I looked on Google Maps to plan my trip, and it was immediately apparent that one does not simply walk into Cyberjaya.
Looking at Google Maps made me realise that Cyberjaya is an urban planning disaster that is not built for walking.
[The satellite view reveals what a pedestrian hellscape Cyberjaya is.]
MRT station Cyberjaya Utara (Cyberjaya North) is next to highways and undeveloped land. There was no way I could walk anywhere from this station, but at least they have been honest with the name as it’s literally in the north of Cyberjaya.
Honesty in naming can’t be said for the second station. MRT Cyberjaya City Centre is in the Northeast of Cyberjaya, and nowhere near the city centre (map).
[Does this look like an MRT station in the city centre?]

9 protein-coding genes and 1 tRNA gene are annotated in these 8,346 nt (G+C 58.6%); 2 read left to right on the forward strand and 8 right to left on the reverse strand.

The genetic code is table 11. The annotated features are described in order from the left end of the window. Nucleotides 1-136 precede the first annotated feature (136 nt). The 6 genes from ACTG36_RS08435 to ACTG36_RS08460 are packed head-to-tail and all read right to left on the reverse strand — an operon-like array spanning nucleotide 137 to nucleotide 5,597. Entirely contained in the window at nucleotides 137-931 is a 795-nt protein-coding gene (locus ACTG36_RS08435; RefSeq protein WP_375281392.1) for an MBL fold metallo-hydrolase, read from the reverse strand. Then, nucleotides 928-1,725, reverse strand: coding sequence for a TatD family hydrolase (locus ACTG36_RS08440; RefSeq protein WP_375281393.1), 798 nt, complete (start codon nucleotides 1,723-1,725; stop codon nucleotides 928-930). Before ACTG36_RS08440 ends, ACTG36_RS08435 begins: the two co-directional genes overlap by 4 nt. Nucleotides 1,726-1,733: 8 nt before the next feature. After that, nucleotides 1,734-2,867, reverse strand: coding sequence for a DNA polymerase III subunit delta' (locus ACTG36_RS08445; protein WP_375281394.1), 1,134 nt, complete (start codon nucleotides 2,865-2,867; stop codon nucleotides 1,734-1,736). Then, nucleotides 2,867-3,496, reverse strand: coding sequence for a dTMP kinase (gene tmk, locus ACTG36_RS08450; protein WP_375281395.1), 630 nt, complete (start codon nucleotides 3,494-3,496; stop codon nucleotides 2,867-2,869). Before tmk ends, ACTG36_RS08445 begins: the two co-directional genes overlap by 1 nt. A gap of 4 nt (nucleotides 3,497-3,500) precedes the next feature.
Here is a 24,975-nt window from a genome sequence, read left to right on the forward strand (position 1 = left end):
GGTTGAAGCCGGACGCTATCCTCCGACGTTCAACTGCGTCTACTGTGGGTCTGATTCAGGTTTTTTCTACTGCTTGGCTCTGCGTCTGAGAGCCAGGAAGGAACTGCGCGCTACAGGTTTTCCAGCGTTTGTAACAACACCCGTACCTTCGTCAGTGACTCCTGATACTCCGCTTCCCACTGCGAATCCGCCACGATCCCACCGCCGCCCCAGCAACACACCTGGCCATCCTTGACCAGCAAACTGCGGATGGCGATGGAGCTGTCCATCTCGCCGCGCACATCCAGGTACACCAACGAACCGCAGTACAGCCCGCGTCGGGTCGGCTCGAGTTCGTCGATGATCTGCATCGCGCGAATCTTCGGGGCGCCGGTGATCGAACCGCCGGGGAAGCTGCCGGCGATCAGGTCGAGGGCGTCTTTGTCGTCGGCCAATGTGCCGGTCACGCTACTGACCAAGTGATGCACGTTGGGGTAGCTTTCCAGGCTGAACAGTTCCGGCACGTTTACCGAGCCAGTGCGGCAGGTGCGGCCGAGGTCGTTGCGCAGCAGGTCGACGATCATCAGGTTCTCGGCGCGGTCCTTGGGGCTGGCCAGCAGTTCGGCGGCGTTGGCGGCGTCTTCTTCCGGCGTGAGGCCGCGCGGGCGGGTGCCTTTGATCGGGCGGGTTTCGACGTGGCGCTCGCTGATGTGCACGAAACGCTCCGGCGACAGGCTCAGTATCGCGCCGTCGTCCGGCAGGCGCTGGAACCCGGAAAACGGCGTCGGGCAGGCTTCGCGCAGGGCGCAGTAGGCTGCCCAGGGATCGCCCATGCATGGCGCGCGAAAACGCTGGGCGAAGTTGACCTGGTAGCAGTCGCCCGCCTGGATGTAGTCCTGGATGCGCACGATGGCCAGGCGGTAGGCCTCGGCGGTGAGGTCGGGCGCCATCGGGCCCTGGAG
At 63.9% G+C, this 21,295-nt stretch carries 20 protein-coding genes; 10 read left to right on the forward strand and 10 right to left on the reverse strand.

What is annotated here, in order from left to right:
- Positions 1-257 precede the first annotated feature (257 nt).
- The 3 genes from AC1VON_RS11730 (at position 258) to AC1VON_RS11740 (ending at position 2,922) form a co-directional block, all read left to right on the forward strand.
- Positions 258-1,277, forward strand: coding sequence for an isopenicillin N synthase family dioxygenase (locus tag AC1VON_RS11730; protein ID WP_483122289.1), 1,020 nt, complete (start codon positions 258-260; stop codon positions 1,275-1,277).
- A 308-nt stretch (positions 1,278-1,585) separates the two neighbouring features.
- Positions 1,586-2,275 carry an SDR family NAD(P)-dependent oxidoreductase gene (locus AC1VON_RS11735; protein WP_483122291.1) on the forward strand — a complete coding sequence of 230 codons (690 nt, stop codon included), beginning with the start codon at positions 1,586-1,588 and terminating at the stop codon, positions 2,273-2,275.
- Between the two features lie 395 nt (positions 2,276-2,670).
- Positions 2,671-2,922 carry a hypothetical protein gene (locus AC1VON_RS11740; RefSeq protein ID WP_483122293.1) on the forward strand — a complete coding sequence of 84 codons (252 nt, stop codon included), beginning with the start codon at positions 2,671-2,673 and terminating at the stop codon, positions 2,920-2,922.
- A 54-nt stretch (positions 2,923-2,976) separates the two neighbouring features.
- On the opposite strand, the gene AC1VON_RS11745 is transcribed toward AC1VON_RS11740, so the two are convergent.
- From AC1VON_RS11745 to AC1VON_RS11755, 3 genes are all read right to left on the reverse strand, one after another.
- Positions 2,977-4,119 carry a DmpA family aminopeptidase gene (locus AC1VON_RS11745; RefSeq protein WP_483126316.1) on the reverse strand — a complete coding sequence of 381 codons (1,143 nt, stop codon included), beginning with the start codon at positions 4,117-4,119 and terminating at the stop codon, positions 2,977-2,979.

This Google Map shows Cyberjaya outlined in red. MRT stations Cyberjaya Utara and Cyberjaya City Centre are the blue markers in the top right of Cyberjaya. To the east of Cyberjaya is Putrajaya.
Walking from Cyberjaya City Centre MRT to the city centre of Cyberjaya
My plan was to walk from the “city centre” metro station to the city centre, but after studying the map I knew it was going to be difficult. There is a bus stop at the station, and I could always use a Grab taxi, but I wanted to see what it was like to walk.
I was on the MRT when it started raining, and it didn’t look like letting up when I got to Cyberjaya City Centre. After an hour of loitering at the station waiting for the rain to pass I gave up for the day. I had to visit some other stations for another report I was working on, so I got back on the train.
I came back the next day and it was cloudy but it didn’t look like it was going to rain. It turned out to be perfect walking weather for what would otherwise be a foolishly sweaty walk.